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10 Apr 2024

Zambia's Mining Regulations Foster Critical Mineral Production

Zambia's Mining Regulations Foster Critical Mineral Production
Zambia has set a target for its mining sector, aiming to achieve three million tons of copper production annually by 2031. To support this expansion, the country has implemented numerous policies that aim to incentivize investment and support project development.

The National Mineral Resources Development Policy

The Ministry of Mines and Minerals Development introduced the National Mineral Resources Development Policy in November 2022. This comprehensive strategy aims to fill regulatory voids and encourage investment from both domestic and international sources. The cornerstone of Zambia's mining sector regulation is the Mines and Minerals Development Act (No. 11 of 2015), which has been enhanced by subsequent amendments including those outlined in the National Mineral Resources Development Policy. This Act makes provision with respect to prospecting for and mining minerals in Zambia and covers aspects such as the tax regime, licensing procedures, and framework for mining activities.

Mining Tax Regimes

Tax regimes play a crucial role in attracting foreign capital, and Zambia has recently stabilized its mining tax regime after multiple modifications since 2000. Mineral royalty rates vary from 4% to 10%, depending on copper prices, with benchmarks set against the monthly average London Metals Exchange cash price per ton. Mineral royalties are deductible in corporate income tax assessments, aligning with international best tax practices. A stable mining tax regime in Zambia is poised to attract foreign investment while boosting investor confidence. This supports Zambia's production goals by incentivizing increased investment in mining activities, leading to higher mineral production.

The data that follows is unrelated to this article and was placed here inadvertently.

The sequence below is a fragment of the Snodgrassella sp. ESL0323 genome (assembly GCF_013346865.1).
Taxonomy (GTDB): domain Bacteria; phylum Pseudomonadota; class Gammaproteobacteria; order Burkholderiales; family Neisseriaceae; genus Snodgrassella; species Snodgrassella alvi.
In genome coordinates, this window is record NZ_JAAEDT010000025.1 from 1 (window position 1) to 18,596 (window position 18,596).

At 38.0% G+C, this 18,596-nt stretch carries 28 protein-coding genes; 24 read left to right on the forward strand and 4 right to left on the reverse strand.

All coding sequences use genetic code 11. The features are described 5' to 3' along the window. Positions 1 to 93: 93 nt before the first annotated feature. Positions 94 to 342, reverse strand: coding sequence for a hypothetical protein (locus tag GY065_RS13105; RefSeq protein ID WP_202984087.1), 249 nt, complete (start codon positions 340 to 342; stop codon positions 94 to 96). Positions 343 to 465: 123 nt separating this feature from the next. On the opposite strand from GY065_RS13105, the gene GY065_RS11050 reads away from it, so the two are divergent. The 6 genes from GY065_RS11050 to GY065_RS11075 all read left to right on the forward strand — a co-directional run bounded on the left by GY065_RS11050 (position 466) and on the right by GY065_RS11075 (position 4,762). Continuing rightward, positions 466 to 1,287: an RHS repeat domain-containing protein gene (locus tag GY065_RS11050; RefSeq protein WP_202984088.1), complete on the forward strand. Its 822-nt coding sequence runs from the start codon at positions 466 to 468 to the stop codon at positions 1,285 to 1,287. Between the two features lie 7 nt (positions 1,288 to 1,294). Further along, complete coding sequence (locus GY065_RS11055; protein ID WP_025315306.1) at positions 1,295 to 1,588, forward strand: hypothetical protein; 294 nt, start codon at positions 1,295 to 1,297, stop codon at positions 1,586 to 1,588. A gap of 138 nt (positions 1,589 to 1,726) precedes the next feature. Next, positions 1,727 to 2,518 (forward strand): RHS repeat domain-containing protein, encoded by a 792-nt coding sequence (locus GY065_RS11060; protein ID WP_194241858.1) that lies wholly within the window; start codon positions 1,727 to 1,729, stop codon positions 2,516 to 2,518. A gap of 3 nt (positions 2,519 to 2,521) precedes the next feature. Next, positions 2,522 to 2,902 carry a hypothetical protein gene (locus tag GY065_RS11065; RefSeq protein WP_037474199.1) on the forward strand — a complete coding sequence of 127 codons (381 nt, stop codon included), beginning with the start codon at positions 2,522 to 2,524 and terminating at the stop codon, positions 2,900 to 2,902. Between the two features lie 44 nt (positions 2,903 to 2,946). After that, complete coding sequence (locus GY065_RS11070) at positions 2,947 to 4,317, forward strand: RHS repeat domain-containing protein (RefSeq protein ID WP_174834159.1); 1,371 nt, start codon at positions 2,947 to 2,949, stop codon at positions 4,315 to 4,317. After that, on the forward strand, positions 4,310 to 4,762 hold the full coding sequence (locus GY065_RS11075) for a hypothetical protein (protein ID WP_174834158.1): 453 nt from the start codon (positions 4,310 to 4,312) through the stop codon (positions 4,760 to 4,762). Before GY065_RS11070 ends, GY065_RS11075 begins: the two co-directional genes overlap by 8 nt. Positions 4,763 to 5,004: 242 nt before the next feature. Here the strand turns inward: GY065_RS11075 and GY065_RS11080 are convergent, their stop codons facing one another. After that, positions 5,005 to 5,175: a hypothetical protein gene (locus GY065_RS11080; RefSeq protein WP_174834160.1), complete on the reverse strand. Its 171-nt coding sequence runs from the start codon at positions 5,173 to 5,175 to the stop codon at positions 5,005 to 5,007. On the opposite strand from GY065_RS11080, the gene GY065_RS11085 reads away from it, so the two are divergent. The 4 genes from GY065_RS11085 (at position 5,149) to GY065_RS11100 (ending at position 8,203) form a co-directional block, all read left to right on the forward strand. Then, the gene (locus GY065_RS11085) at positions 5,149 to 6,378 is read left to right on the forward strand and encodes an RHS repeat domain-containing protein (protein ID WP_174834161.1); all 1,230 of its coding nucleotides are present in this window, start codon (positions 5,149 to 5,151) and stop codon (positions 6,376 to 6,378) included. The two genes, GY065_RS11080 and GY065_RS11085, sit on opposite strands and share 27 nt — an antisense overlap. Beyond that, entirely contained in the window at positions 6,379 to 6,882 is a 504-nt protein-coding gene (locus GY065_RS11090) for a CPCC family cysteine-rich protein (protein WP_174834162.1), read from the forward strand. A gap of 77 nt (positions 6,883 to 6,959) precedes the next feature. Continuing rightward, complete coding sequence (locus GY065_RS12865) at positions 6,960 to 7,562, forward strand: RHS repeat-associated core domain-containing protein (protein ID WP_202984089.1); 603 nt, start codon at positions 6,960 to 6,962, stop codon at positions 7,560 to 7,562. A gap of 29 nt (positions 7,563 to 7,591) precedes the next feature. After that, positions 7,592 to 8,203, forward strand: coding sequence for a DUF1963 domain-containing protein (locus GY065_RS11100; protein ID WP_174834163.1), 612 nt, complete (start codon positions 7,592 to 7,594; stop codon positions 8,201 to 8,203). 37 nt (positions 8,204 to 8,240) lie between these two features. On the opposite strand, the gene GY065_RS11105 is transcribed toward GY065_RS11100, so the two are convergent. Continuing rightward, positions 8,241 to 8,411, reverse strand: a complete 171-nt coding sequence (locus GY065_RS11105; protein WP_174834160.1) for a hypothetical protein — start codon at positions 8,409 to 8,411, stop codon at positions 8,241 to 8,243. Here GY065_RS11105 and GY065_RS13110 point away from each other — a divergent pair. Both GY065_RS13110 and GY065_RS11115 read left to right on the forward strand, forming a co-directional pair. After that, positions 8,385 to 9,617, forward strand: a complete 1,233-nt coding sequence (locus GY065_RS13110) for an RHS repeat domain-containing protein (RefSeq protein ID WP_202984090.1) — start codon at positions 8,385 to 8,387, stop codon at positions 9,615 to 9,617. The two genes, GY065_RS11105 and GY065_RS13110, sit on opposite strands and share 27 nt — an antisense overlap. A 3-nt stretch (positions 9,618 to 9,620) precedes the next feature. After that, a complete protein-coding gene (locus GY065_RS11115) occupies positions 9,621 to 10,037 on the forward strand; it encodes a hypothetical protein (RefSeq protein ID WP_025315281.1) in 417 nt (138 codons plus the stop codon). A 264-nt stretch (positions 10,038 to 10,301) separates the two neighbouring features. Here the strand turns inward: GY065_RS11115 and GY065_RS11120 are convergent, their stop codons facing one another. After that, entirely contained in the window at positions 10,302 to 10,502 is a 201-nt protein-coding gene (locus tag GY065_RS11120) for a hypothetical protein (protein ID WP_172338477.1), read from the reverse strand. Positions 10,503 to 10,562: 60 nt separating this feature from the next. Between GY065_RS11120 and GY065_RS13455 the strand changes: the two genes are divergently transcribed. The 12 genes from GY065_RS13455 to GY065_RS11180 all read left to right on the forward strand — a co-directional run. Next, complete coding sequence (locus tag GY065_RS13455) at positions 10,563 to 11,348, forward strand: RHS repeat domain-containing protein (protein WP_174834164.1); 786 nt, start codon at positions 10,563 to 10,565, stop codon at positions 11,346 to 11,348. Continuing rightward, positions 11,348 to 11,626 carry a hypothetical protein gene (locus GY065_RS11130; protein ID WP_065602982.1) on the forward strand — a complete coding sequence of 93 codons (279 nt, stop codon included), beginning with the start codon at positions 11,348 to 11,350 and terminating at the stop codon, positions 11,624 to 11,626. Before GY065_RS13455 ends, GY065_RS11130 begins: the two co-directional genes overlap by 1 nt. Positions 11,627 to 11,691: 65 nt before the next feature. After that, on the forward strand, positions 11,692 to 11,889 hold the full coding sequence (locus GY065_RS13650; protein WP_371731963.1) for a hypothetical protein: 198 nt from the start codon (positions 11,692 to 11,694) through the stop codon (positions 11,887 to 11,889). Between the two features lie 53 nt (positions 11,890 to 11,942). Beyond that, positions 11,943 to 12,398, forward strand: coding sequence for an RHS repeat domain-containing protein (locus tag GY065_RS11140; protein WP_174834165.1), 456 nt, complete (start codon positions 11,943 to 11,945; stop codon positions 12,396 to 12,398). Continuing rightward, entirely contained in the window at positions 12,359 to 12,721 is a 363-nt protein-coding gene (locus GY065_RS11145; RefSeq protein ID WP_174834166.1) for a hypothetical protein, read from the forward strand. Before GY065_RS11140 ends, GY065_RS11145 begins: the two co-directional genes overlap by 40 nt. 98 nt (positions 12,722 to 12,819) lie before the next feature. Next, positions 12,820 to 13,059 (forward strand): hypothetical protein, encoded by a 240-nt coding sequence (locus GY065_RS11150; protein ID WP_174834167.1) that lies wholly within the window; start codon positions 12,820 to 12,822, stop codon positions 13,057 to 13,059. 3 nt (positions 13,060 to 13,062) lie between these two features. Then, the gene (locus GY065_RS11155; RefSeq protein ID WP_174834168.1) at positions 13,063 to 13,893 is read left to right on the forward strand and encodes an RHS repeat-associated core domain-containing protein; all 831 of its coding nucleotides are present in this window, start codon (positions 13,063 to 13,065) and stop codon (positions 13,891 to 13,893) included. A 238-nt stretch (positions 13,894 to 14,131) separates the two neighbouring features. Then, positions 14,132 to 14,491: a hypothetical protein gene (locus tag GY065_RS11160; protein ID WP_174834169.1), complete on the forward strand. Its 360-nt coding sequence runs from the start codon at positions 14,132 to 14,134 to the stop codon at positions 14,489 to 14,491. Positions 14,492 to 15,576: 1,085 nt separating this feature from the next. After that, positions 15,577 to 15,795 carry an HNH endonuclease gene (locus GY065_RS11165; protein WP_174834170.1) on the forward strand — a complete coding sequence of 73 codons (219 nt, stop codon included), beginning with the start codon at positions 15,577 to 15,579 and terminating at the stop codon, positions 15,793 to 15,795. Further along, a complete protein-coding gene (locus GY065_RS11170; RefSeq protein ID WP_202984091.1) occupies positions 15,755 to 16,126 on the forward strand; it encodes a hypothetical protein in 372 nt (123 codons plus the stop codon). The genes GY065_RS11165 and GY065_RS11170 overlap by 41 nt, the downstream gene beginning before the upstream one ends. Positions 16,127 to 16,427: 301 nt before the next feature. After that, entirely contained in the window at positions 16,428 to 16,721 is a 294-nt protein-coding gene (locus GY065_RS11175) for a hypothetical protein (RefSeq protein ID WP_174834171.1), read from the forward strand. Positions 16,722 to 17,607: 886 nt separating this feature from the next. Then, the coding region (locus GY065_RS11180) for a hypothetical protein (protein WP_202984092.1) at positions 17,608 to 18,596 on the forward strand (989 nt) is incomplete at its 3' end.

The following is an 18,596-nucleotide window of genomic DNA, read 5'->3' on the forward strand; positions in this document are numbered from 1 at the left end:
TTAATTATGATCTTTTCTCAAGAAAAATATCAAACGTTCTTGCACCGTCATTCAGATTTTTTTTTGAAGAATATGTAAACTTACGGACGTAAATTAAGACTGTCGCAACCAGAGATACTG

Large-Scale Mining License

In terms of licensing processes, Zambia has streamlined its procedures to enhance transparency and competitiveness. The Large-Scale Mining License allows for exploration, extraction, and processing of minerals in areas exceeding 400 hectares for up to 25 years. Companies can register online and submit detailed business plans covering feasibility studies, environmental impacts, capital investments, ore recovery rates, and local employment plans. The Ministry of Mines and Mineral Developments processes license applications within 60 days.

Environmental Authorization

Zambia has implemented various measures to mitigate the extractive industry's impact on local communities and the environment. The Mines and Minerals Development Act mandates environmental authorization from the Zambia Environmental Management Agency (ZEMA). ZEMA has the authority to issue hazardous waste licenses upon application, conduct environmental restoration orders, and oversee criminal prosecutions for environmental violations. This mitigates risks for investors by demonstrating the country's commitment to sustainable development and environmental protection.

ESG Compliance

While there are no specific social responsibility requirements under Zambian law, environmental, social, and governance (ESG) compliance is gaining traction, particularly among lenders. Additionally, ESG is being streamlined through initiatives like Green Bonds issuance guidelines by regulatory bodies like the Securities Exchange Commission and the Lusaka Stock Exchange. Adhering to ESG principles is crucial for securing financing and supporting Zambia's objective of attracting environmentally conscious investors to foster industry growth.

Zambia's legal framework strives to promote investment, ensure environmental sustainability, and align with international standards. With increasing global demand for critical minerals, expected to grow 3.5 times by 2030 in a net zero emissions scenario, Zambia stands to leverage regulatory reform and attractive policies to attract investment in the sector.